For a war zone veteran who as U.K. national security adviser deals daily with terrorist threats, cyber attacks and now the use of a Russian nerve agent on British soil, Mark Sedwill is a very good sleeper.
When he flies long haul for work, the 53-year-old reclines his business class seat, wraps up in a blanket, pulls his seat-belt tight — and meditates. Sedwill drifts into unconsciousness with the same kind of professional efficiency that has won him the total trust of Prime Minister Theresa May.
This week, he proved his worth again.
May faced an uphill struggle to convince European Union allies to join her in blaming Russia for the March 4 poisoning of a former double agent in the provincial town of Salisbury, England. Sergei Skripal, as well as his daughter Yulia, remain hospitalized in critical condition.
Based on comments from EU leaders, and interviews with officials as well as diplomats — some speaking anonymously to discuss confidential information — this article traces how May persuaded the bloc to unite behind her hard line on Russia. This was a task viewed as a critical test of the U.K.’s ability to rally international support after Brexit.
Several EU countries including Lithuania and Latvia, once unwilling members of the Soviet Union, and the Czech Republic said they’re considering following Britain’s lead and expelling Russian intelligence operatives. Others raised doubts, though they still signed up to the tough language in the collective communique from this week’s EU summit in Brussels.
How Summit Unfolded
When May said on March 12 that Russia was “highly likely” to blame for the attack, it was imperative for Britain to find international allies to back up her assessment. That need became urgent two days later when she ordered the expulsion of 23 Russian diplomats who she said were actually spies.
Yet support was slow to materialize. German Chancellor Angela Merkel and Emmanuel Macron, the French president, first gave a muted response — whilst still expressing shock and sympathy with the British. Some suggested Macron wanted more evidence before committing himself to blaming the Kremlin, though one official familiar with the matter said this interpretation was mistaken and that the French leader was solidly supportive from the start.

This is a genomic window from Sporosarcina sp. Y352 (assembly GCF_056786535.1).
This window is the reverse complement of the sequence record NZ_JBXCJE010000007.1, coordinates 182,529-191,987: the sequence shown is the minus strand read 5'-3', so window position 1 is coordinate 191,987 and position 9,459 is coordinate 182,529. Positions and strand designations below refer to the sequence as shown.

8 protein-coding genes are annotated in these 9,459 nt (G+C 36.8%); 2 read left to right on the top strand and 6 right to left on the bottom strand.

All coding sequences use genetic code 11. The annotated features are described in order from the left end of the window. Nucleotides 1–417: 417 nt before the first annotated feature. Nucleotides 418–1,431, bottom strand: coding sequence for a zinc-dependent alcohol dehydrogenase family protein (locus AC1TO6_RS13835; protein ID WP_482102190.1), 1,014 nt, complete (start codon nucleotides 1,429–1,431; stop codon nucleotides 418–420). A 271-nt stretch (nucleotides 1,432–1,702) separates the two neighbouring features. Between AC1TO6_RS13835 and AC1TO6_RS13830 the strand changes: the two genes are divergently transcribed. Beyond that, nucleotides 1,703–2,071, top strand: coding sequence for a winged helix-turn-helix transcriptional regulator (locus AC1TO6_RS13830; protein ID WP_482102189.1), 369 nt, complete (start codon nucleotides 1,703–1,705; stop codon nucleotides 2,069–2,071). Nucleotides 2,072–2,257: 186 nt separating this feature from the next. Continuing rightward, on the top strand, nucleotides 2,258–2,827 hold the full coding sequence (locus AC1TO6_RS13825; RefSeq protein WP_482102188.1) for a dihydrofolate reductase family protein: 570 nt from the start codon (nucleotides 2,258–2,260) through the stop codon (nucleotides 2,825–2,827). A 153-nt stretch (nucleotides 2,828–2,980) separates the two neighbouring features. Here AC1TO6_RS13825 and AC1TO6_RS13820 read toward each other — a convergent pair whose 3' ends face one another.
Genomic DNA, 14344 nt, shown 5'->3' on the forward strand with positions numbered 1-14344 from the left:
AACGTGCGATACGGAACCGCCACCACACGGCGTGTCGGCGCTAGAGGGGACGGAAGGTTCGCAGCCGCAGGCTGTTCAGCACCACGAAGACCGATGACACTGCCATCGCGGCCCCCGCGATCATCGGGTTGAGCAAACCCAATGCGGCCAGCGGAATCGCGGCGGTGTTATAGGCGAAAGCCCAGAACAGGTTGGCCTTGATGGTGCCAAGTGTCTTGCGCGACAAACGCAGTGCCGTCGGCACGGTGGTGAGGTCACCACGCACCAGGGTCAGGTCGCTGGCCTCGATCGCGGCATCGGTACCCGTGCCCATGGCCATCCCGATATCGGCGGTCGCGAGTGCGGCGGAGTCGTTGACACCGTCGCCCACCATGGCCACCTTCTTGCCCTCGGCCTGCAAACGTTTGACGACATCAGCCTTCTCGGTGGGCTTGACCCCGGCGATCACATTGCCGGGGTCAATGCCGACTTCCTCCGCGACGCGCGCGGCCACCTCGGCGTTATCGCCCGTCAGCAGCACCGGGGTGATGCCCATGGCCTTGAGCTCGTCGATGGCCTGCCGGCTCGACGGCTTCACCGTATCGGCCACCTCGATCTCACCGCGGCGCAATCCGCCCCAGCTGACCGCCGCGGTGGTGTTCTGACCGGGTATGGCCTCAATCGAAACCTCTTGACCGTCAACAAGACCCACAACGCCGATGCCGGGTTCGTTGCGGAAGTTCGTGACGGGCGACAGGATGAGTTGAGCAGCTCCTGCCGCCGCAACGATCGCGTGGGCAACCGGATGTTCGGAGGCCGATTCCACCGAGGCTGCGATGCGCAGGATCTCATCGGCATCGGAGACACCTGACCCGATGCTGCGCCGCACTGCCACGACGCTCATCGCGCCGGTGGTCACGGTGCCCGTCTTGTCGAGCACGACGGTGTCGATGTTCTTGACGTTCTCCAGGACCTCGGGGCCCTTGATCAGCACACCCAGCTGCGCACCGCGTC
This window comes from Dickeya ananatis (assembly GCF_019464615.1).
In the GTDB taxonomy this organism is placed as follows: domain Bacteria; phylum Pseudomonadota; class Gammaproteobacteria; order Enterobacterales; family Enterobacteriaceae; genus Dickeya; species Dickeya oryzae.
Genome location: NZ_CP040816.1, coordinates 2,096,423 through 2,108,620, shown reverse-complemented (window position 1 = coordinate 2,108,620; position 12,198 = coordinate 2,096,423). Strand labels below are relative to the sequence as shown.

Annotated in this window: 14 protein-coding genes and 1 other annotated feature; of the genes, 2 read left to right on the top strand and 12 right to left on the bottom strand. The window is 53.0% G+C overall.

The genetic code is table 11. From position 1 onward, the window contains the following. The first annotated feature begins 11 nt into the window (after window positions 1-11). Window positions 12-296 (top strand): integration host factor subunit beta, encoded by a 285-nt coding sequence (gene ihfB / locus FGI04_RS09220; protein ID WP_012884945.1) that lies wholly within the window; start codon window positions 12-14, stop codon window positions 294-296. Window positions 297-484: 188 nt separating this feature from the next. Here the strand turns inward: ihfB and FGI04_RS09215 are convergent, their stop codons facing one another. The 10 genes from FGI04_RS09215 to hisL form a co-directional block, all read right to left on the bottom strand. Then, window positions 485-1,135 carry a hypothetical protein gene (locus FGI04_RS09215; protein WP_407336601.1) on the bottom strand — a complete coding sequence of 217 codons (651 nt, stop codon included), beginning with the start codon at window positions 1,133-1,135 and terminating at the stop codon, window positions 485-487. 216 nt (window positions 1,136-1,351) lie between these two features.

On March 15, May won some breathing space with a coordinated joint statement from herself, Merkel, Macron and U.S. President Donald Trump, saying they were “horrified” by the attack and shared the British assessment that there was “no plausible alternative explanation” to Russia being responsible.
After British officials made their case to the United Nations and to NATO, they turned their attention to the EU. Despite the U.K. leaving, May has said she wants to maintain close security ties to the bloc after Brexit, and the Skripal case was a test of that policy.
Leading up to this week’s EU summit, British officials worked overtime to explain the nature of the Russian attack to members. Doubters were said to include Greece, Hungary, and Italy.
This is when Sedwill showed his value to May, traveling with his team to Brussels to share detailed intelligence in person. Specifically, he told each one of the 27 other EU member states exactly which so-called Russian Novichok nerve agent was used in the attack.
The U.K. had two key objectives: to persuade all EU leaders to sign up to a tough statement blaming Russia explicitly for the attack; and to help individual countries understand the need to take down Putin’s spy networks — potentially by expelling agents posing as legitimate diplomats in the way May had done.
But despite Sedwill’s efforts, British lobbying appeared to be coming up short. By Wednesday, the day before the summit opened, the language contained in draft conclusions that leaders would sign up to was weak. Rather than blaming Russia directly, it said that the summit “takes extremely seriously” the U.K.’s assessment that Putin’s government was responsible.